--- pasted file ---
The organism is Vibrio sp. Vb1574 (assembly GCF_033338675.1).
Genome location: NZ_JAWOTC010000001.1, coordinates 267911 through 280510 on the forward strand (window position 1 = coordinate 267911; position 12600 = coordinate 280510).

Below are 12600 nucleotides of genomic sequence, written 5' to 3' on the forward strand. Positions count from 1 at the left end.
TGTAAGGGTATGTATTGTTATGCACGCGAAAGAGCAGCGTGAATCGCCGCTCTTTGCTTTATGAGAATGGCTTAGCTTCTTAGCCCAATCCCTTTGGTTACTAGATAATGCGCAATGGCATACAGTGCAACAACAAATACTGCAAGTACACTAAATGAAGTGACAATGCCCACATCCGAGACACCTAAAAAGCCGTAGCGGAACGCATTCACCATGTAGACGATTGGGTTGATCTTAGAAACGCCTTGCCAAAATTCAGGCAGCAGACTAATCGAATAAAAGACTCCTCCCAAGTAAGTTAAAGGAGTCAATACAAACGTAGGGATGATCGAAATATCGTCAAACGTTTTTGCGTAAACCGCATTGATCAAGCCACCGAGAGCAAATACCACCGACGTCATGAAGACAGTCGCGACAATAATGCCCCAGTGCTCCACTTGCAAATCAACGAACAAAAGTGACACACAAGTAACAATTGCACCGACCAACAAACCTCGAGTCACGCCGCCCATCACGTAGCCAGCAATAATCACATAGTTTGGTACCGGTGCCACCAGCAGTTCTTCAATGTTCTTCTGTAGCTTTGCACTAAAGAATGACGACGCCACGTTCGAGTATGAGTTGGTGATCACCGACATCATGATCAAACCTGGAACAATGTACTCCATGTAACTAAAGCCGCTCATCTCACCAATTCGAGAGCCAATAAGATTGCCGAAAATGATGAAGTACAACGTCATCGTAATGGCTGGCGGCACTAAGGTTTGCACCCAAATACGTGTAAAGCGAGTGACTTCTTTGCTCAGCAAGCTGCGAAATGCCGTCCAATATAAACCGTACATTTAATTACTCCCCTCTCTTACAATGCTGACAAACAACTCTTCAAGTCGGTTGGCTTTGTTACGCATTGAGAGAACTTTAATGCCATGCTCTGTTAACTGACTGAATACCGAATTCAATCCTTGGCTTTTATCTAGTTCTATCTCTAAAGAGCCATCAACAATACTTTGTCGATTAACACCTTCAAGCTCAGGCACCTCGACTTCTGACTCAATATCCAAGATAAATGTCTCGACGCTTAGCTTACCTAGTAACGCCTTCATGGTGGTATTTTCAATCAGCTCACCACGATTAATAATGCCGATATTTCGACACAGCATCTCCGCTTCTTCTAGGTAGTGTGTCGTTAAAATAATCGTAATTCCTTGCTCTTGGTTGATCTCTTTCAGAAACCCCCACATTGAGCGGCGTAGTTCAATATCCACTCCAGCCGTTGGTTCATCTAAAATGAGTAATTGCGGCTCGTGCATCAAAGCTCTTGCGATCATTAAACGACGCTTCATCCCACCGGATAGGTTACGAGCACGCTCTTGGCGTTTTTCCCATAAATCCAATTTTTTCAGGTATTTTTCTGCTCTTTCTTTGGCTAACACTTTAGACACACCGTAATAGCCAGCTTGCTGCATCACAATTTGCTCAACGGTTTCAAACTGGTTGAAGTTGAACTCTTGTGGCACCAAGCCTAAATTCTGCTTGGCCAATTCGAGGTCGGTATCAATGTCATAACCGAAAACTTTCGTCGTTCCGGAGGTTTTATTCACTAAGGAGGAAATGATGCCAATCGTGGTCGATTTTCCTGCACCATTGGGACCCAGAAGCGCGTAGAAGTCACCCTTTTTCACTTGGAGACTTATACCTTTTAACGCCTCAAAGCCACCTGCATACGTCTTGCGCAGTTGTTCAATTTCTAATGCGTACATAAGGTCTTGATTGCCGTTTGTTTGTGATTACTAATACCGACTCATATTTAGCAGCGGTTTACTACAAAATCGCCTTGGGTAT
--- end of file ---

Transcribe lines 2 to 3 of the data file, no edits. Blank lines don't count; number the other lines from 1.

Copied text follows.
Genome location: NZ_JAWOTC010000001.1, coordinates 267911 through 280510 on the forward strand (window position 1 = coordinate 267911; position 12600 = coordinate 280510).

Below are 12600 nucleotides of genomic sequence, written 5' to 3' on the forward strand. Positions count from 1 at the left end.